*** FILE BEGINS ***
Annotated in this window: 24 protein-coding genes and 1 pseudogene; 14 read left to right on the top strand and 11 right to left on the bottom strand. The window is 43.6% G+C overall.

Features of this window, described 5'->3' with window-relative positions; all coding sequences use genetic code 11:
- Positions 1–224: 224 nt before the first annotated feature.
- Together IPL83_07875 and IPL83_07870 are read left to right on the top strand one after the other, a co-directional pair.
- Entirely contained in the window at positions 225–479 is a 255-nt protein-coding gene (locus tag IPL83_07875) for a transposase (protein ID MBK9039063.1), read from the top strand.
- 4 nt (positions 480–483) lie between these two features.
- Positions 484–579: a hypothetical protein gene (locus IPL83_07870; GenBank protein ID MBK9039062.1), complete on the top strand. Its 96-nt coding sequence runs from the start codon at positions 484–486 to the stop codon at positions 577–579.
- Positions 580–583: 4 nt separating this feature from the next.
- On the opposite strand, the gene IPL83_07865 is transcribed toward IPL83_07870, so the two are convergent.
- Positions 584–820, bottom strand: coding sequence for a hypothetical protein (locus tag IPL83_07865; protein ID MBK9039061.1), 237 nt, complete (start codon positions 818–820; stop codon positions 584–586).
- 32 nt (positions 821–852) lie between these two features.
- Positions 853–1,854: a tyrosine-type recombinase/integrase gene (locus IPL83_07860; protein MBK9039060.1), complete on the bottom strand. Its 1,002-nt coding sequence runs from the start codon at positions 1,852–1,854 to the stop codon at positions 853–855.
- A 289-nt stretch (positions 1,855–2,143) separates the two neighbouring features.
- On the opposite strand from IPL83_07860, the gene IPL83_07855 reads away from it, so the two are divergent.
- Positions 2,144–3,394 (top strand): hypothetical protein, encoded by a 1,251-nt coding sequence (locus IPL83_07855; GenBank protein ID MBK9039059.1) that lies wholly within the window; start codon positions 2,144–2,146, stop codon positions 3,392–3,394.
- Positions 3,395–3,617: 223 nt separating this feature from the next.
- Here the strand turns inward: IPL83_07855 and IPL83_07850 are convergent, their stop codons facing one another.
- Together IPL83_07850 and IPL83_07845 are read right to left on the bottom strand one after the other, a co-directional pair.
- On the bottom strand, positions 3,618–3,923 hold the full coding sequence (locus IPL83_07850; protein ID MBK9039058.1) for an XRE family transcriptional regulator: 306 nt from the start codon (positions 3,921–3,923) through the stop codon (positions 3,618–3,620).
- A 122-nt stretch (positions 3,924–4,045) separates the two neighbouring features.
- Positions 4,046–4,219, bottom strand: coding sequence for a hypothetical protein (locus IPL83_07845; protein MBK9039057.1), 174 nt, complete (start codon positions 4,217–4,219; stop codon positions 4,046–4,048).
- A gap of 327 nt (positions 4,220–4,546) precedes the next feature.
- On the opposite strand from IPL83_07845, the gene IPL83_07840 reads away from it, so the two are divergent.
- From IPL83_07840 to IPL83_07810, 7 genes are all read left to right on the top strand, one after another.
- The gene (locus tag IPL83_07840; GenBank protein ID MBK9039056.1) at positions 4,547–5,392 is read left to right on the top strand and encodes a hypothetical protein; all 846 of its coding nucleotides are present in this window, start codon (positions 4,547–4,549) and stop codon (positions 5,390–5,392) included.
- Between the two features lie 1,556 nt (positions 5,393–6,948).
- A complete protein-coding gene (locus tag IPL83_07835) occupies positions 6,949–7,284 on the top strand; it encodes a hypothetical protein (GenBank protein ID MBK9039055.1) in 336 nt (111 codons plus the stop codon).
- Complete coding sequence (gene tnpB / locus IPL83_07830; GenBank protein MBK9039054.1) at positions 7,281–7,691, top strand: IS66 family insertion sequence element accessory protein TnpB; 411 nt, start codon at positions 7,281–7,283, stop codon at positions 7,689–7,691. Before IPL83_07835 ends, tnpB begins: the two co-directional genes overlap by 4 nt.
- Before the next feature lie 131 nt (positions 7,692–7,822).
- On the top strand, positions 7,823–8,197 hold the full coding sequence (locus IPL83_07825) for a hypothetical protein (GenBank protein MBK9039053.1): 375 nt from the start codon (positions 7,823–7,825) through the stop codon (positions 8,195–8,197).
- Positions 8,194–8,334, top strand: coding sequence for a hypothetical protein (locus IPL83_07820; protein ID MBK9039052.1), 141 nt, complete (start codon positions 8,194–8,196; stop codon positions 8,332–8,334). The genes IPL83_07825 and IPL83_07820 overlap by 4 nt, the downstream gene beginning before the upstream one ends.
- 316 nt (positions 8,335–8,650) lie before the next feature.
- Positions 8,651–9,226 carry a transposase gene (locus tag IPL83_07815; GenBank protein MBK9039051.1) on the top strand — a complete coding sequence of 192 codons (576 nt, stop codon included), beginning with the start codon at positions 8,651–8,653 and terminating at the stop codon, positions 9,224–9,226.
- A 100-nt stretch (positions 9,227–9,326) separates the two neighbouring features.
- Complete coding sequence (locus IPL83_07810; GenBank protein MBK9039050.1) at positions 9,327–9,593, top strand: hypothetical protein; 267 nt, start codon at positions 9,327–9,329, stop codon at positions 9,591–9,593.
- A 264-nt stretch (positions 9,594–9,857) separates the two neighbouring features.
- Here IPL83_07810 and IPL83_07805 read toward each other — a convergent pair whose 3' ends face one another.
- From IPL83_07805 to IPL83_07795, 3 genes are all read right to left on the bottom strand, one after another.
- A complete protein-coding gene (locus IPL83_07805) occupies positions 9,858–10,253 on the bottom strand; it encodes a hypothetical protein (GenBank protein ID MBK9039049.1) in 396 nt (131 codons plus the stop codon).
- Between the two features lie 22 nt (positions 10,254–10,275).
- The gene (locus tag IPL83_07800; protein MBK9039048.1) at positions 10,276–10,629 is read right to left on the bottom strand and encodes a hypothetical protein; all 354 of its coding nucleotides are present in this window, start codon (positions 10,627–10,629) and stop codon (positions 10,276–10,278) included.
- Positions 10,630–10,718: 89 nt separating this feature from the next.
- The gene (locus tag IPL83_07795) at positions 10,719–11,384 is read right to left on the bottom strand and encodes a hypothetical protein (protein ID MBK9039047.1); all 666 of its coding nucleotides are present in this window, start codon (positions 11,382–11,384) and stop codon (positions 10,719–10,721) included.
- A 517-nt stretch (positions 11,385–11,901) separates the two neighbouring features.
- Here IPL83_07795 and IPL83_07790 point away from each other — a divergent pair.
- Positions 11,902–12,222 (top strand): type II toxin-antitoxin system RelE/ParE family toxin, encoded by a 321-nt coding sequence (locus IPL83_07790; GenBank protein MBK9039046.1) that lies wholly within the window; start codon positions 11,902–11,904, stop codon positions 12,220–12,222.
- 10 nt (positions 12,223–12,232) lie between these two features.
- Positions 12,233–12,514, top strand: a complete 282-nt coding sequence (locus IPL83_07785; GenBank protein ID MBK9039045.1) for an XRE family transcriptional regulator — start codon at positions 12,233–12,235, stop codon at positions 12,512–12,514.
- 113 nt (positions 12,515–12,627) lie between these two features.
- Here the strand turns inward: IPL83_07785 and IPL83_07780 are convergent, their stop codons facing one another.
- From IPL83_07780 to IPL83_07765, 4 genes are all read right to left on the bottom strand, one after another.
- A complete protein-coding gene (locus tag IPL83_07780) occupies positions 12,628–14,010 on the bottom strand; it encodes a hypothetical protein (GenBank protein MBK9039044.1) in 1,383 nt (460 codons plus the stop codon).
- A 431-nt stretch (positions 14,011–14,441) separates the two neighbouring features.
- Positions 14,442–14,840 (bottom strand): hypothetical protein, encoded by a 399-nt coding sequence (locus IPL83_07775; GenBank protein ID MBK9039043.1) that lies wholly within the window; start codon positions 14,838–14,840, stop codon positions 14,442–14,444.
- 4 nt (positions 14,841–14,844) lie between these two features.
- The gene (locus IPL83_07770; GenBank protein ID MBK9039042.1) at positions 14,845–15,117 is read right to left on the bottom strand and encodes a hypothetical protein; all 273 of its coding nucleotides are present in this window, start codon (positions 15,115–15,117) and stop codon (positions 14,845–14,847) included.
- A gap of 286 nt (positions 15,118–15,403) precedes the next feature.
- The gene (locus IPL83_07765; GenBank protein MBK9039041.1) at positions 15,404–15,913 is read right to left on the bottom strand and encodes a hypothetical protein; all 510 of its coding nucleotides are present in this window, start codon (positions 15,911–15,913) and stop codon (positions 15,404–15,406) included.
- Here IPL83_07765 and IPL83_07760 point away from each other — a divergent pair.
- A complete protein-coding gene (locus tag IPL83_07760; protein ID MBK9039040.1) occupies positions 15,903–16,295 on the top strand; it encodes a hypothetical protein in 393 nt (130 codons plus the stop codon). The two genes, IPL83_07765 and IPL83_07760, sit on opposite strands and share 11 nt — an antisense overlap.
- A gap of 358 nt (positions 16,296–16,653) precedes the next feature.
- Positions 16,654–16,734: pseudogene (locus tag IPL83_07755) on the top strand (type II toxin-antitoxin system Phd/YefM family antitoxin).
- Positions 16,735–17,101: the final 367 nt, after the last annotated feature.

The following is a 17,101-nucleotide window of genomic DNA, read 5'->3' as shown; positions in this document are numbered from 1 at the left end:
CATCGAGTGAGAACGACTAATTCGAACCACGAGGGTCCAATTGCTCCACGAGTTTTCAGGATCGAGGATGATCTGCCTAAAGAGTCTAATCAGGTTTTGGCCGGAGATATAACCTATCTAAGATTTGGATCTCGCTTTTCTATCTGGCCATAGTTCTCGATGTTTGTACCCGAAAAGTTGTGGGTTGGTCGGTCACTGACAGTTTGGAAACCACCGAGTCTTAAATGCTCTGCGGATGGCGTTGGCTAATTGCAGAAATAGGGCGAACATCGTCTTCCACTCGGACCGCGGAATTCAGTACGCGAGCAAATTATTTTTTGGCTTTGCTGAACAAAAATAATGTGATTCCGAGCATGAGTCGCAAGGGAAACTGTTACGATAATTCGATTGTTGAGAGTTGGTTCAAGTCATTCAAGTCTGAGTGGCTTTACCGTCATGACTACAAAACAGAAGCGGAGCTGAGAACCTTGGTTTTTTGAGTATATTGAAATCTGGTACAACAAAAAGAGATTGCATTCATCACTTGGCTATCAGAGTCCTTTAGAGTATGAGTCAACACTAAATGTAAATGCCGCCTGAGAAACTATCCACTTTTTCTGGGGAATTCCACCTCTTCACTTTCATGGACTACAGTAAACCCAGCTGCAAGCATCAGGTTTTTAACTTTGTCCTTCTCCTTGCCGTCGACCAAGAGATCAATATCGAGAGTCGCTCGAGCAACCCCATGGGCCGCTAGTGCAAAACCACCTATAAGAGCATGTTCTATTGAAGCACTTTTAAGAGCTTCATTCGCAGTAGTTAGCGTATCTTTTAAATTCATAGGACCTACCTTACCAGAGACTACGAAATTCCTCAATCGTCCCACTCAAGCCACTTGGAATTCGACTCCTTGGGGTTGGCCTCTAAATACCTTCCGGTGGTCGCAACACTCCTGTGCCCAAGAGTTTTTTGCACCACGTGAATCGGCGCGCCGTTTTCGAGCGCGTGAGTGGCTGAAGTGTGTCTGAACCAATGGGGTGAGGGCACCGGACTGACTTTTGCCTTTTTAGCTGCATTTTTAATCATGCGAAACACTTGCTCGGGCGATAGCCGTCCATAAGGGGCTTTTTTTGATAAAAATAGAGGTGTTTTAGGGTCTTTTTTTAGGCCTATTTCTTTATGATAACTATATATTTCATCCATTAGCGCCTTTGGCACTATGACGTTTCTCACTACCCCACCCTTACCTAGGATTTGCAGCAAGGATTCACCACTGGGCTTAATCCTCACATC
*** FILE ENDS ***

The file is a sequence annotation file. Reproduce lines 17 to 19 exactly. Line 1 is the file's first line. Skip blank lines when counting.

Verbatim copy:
- Here the strand turns inward: IPL83_07855 and IPL83_07850 are convergent, their stop codons facing one another.
- Together IPL83_07850 and IPL83_07845 are read right to left on the bottom strand one after the other, a co-directional pair.
- On the bottom strand, positions 3,618–3,923 hold the full coding sequence (locus IPL83_07850; protein ID MBK9039058.1) for an XRE family transcriptional regulator: 306 nt from the start codon (positions 3,921–3,923) through the stop codon (positions 3,618–3,620).